21 January 2014: What and who is behind the current terror threat at the Olympic games in Sochi? I was asked this question last night in an interview with George Noory on Coast to Coast AM for their news segment. After I explained the reasons and origins, I received an off-air telephone call from a nationally syndicated talk show host who heard my answer. “I never expected that explanation, but I must admit that it makes perfect sense,” was his response.
The key to understanding the terrorist threats for the Olympic games is to understand the bigger picture. Even on a good day and under the best of conditions, Middle East politics is not the easiest subject to comprehend. I often beg my intelligence sources to slow down when tossing around names of groups and alliances as it is difficult to keep up with the key players and groups. When researching this issue, I notice that many pundits, commentators and bloggers tend to over-simplify the politics of Middle East terror, saying or writing that homicide bombers are simply savages that have fallen victim to a convoluted belief system. I understand why, as that is the simplest method of categorizing this agenda and the threats. It’s often true in many cases as well. In the real world and especially in the case of the Olympic terror threat, however, it is far from the most accurate.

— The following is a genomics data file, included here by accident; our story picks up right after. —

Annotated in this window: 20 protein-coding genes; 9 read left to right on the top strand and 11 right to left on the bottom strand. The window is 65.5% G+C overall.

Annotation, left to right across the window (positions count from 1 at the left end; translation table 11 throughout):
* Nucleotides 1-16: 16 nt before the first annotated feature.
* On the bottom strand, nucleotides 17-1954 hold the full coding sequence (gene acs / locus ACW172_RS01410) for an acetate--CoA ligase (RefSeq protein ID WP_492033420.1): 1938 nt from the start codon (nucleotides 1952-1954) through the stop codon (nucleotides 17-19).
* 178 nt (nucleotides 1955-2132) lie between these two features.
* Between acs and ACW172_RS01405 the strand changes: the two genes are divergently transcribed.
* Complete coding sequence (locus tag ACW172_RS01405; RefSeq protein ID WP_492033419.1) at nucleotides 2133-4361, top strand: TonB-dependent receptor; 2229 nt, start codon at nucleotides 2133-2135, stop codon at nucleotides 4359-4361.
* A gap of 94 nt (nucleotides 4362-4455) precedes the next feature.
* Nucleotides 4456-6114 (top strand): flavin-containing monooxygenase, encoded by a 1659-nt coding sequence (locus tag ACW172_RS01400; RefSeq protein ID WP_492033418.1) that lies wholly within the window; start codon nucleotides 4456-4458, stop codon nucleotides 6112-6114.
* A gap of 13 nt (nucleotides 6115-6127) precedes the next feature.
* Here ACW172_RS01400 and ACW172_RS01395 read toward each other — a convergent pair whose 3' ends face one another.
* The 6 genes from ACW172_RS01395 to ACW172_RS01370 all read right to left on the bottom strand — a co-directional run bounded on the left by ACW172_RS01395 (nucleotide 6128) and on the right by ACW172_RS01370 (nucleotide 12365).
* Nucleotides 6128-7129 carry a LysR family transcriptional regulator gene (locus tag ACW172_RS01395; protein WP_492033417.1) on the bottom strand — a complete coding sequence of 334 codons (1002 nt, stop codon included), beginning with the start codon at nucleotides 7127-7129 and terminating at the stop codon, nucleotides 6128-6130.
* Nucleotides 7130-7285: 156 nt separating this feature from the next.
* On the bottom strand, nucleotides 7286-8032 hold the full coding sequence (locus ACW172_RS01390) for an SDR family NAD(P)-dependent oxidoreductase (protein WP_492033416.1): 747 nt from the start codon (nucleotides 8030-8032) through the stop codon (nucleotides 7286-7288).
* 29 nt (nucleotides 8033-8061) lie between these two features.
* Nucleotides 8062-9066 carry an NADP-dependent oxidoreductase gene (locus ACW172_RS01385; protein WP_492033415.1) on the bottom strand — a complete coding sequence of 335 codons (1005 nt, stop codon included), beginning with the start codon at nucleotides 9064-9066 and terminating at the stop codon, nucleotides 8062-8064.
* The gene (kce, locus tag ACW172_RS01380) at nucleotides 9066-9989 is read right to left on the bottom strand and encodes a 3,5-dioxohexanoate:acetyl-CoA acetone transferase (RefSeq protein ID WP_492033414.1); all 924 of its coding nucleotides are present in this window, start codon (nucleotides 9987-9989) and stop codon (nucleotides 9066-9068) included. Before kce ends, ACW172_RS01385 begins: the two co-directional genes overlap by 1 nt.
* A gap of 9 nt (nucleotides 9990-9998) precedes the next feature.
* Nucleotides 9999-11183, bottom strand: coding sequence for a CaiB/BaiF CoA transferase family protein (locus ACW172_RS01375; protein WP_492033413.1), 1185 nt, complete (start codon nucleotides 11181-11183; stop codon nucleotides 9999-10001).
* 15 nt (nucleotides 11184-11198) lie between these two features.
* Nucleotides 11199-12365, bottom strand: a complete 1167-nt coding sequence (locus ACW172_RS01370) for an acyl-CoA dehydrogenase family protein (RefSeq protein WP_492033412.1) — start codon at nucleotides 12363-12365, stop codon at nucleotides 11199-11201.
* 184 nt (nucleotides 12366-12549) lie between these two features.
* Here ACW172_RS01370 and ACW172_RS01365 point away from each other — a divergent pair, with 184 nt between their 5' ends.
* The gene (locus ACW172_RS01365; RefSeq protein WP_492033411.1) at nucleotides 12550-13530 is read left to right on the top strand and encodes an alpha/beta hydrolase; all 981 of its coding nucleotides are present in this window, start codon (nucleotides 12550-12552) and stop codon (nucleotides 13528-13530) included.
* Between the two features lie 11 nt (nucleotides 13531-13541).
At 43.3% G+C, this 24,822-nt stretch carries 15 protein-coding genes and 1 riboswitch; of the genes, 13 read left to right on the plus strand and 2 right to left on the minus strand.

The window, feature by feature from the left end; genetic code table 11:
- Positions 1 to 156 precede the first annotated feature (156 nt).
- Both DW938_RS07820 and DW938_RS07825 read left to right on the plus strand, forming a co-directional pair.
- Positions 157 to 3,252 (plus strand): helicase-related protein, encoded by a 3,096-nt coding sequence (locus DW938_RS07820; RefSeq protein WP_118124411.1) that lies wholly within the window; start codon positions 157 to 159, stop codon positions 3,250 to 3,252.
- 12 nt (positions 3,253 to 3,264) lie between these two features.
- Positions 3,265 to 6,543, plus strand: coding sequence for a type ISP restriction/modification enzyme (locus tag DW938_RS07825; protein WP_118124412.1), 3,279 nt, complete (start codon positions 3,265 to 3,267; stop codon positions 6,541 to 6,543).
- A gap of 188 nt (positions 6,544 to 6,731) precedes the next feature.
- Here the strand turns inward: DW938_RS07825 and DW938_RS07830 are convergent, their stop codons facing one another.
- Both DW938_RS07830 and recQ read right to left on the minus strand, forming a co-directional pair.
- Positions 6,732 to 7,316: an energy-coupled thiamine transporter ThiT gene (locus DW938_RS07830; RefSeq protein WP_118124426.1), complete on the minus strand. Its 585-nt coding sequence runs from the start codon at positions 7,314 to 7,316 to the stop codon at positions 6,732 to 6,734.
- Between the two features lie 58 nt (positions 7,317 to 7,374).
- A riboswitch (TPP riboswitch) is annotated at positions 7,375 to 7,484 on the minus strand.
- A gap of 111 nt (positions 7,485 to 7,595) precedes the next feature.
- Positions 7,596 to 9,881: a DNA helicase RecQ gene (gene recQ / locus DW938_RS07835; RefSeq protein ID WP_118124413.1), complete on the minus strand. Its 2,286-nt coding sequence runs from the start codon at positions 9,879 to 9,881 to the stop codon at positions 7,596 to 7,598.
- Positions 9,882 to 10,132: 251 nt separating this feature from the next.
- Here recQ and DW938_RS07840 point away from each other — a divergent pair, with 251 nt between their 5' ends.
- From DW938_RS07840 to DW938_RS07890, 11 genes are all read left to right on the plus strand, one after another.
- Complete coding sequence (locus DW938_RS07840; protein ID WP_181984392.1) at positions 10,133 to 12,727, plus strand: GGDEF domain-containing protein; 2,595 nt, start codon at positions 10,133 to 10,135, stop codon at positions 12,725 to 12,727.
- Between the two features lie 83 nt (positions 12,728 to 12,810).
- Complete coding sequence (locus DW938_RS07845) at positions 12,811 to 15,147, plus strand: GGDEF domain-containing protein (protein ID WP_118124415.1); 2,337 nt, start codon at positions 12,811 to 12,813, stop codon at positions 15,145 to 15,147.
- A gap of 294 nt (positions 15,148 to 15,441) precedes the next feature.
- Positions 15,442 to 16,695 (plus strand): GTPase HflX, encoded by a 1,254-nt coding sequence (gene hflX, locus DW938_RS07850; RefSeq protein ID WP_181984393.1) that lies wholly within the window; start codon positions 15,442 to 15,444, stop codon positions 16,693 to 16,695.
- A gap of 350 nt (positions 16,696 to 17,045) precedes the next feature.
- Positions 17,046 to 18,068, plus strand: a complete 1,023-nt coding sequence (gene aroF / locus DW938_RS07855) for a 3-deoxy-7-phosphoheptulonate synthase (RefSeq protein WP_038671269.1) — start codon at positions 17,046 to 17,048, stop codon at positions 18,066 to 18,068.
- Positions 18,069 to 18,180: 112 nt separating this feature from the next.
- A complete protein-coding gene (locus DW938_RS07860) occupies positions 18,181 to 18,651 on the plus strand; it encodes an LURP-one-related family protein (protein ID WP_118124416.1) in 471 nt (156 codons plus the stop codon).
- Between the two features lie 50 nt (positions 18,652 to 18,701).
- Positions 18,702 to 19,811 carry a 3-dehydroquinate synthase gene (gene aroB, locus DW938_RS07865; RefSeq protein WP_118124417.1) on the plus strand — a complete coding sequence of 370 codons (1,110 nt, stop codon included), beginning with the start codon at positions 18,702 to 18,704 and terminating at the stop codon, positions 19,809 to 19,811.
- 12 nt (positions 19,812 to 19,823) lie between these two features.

The Winter Olympics in Sochi will begin on February 7, 2021 and last for 17 days. Many news organizations have said that Russia’s President Vladimir Putin’s reputation is on the line as the upcoming games will be the most expensive in the history of the Olympics—$50 billion and rising, compared to the 2008 winter games in Beijing that cost an estimated $40 billion. Putin’s detractors have suggested that billions are “missing” and cannot be accounted for, which is something to keep in mind as you consider the “back story.” Here is what you are not being told by an obedient American press and their paid pundits.
It was last August when Saudi intelligence chief Prince Bandar bin Sultan visited Putin in Moscow in his capacity as the “Prince of the Mujahideen” in Syria, including those who hail from Chechnya, Dagestan, and the Caucasus in Russia’s backyard, according to FARS News Agency. You might recall Bandar bin Sultan as the infamous “Bandar Bush” in earlier times, but that’s another column.
Last August, Bandar was in Moscow to specifically discuss the Syrian issue. At that time, Bandar tried to bribe Putin into changing his policy on Syria by promising him “a safe and secure winter Olympics in Sochi” if he would stop the material support of Syrian President Bashar al-Assad. He offered Russia other incentives in exchange for withdrawing his support for Assad, “including a major arms deal and a pledge not to challenge Russian gas sales if Moscow scales back support for the Syrian government,” as noted by the FARS News Agency.